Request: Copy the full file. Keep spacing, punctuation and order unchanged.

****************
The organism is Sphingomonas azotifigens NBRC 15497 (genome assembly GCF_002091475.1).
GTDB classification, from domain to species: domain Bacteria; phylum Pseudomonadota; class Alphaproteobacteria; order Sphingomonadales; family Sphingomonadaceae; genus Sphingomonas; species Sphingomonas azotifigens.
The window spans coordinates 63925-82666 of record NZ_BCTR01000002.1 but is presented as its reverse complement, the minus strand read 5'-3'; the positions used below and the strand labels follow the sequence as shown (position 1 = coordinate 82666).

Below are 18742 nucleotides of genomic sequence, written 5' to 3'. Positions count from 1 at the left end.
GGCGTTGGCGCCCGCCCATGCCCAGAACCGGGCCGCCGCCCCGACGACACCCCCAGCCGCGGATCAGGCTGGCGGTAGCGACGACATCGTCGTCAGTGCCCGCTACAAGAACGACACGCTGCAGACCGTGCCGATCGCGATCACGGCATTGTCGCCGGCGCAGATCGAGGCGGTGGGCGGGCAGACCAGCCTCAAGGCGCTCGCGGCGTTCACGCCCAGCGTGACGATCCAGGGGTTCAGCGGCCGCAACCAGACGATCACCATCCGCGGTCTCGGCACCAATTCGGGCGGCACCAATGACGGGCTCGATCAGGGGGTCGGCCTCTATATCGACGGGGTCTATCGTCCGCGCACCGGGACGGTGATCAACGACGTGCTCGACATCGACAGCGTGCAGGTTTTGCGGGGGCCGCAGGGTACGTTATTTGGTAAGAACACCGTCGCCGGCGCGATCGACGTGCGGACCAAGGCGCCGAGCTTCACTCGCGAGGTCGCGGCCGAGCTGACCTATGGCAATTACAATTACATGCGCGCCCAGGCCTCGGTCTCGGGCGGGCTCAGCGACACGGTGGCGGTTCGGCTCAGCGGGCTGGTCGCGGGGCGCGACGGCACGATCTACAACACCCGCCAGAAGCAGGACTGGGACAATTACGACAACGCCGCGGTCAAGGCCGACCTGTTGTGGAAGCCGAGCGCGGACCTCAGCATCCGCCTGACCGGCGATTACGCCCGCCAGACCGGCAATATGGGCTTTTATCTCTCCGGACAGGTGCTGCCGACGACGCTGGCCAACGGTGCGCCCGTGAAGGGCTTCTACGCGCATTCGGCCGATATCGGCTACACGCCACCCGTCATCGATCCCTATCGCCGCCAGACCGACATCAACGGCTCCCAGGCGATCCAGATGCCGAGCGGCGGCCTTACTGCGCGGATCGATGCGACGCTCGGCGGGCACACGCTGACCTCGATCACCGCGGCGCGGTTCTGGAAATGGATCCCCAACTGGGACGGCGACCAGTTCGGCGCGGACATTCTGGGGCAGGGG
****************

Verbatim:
The organism is Sphingomonas azotifigens NBRC 15497 (genome assembly GCF_002091475.1).
GTDB classification, from domain to species: domain Bacteria; phylum Pseudomonadota; class Alphaproteobacteria; order Sphingomonadales; family Sphingomonadaceae; genus Sphingomonas; species Sphingomonas azotifigens.
The window spans coordinates 63925-82666 of record NZ_BCTR01000002.1 but is presented as its reverse complement, the minus strand read 5'-3'; the positions used below and the strand labels follow the sequence as shown (position 1 = coordinate 82666).

Below are 18742 nucleotides of genomic sequence, written 5' to 3'. Positions count from 1 at the left end.
GGCGTTGGCGCCCGCCCATGCCCAGAACCGGGCCGCCGCCCCGACGACACCCCCAGCCGCGGATCAGGCTGGCGGTAGCGACGACATCGTCGTCAGTGCCCGCTACAAGAACGACACGCTGCAGACCGTGCCGATCGCGATCACGGCATTGTCGCCGGCGCAGATCGAGGCGGTGGGCGGGCAGACCAGCCTCAAGGCGCTCGCGGCGTTCACGCCCAGCGTGACGATCCAGGGGTTCAGCGGCCGCAACCAGACGATCACCATCCGCGGTCTCGGCACCAATTCGGGCGGCACCAATGACGGGCTCGATCAGGGGGTCGGCCTCTATATCGACGGGGTCTATCGTCCGCGCACCGGGACGGTGATCAACGACGTGCTCGACATCGACAGCGTGCAGGTTTTGCGGGGGCCGCAGGGTACGTTATTTGGTAAGAACACCGTCGCCGGCGCGATCGACGTGCGGACCAAGGCGCCGAGCTTCACTCGCGAGGTCGCGGCCGAGCTGACCTATGGCAATTACAATTACATGCGCGCCCAGGCCTCGGTCTCGGGCGGGCTCAGCGACACGGTGGCGGTTCGGCTCAGCGGGCTGGTCGCGGGGCGCGACGGCACGATCTACAACACCCGCCAGAAGCAGGACTGGGACAATTACGACAACGCCGCGGTCAAGGCCGACCTGTTGTGGAAGCCGAGCGCGGACCTCAGCATCCGCCTGACCGGCGATTACGCCCGCCAGACCGGCAATATGGGCTTTTATCTCTCCGGACAGGTGCTGCCGACGACGCTGGCCAACGGTGCGCCCGTGAAGGGCTTCTACGCGCATTCGGCCGATATCGGCTACACGCCACCCGTCATCGATCCCTATCGCCGCCAGACCGACATCAACGGCTCCCAGGCGATCCAGATGCCGAGCGGCGGCCTTACTGCGCGGATCGATGCGACGCTCGGCGGGCACACGCTGACCTCGATCACCGCGGCGCGGTTCTGGAAATGGATCCCCAACTGGGACGGCGACCAGTTCGGCGCGGACATTCTGGGGCAGGGG